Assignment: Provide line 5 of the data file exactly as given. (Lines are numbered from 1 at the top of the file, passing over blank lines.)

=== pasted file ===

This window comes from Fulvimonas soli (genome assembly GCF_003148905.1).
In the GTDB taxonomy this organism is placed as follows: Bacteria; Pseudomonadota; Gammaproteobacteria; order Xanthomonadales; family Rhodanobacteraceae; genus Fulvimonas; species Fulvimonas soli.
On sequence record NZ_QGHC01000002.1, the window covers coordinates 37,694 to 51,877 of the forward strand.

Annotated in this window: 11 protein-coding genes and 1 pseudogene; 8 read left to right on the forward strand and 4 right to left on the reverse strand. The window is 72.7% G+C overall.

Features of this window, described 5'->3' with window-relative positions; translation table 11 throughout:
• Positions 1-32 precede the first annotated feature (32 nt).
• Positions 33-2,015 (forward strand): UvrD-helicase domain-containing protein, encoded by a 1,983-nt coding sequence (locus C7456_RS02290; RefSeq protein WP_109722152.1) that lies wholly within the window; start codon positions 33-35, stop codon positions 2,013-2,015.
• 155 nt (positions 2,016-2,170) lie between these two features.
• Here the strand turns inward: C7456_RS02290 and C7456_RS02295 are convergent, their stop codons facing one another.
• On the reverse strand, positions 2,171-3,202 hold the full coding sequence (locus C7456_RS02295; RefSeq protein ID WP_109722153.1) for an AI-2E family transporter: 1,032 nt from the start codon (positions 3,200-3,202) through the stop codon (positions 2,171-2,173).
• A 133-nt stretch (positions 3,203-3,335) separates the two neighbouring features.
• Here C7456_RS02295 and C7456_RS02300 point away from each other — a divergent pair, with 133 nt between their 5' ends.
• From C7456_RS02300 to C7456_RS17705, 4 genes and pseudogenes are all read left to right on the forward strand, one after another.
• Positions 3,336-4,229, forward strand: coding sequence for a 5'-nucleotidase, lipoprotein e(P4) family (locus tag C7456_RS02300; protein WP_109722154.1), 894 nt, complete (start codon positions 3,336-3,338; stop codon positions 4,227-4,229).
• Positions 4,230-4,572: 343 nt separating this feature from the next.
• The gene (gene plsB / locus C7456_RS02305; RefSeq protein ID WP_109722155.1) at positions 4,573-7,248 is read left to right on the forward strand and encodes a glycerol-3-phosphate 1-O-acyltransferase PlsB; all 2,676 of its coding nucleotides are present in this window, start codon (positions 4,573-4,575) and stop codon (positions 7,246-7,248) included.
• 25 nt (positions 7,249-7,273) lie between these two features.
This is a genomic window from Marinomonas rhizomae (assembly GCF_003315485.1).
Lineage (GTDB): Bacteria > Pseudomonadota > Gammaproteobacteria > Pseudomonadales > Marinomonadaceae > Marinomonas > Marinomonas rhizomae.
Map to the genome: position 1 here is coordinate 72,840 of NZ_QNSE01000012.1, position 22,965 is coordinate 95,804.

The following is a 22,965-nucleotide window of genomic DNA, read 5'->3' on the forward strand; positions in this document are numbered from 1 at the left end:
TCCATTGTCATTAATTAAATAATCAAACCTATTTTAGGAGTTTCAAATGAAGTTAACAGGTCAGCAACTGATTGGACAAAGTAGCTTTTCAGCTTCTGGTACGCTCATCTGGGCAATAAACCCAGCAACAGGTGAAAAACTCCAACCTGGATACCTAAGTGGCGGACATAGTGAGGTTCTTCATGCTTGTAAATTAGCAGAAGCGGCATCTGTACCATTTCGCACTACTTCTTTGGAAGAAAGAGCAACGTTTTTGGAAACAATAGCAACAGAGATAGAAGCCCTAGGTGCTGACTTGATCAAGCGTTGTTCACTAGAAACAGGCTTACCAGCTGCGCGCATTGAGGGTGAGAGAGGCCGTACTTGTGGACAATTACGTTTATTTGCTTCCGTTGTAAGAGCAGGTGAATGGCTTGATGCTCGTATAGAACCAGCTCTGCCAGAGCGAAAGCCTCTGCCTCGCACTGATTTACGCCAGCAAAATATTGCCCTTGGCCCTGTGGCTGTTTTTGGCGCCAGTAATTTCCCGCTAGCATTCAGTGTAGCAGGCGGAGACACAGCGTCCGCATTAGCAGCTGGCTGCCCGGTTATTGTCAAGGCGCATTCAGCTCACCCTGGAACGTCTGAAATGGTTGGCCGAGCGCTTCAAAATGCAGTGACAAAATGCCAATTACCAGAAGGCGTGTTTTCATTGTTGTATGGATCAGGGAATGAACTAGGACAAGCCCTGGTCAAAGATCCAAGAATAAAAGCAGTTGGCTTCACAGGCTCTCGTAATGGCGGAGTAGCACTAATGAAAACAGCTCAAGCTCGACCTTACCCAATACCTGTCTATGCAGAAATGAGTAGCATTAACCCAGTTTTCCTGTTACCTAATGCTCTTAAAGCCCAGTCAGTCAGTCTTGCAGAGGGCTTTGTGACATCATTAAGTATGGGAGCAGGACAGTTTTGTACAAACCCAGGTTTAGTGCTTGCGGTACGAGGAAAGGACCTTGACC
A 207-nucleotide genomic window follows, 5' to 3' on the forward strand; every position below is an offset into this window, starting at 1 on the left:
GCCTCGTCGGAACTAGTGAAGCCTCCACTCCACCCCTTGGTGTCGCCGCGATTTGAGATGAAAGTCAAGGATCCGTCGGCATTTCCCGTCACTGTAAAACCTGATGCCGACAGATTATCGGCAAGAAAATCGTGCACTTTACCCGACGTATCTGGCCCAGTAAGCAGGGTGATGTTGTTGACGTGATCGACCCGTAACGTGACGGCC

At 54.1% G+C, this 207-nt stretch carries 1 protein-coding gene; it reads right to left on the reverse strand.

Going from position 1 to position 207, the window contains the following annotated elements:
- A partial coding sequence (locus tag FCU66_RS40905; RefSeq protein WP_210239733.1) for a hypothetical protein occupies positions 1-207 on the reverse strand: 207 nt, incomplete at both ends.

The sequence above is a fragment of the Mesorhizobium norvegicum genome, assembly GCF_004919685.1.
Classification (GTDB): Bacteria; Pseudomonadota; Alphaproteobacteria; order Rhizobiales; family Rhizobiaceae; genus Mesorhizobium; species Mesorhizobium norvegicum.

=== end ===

Features of this window, described 5'->3' with window-relative positions; translation table 11 throughout: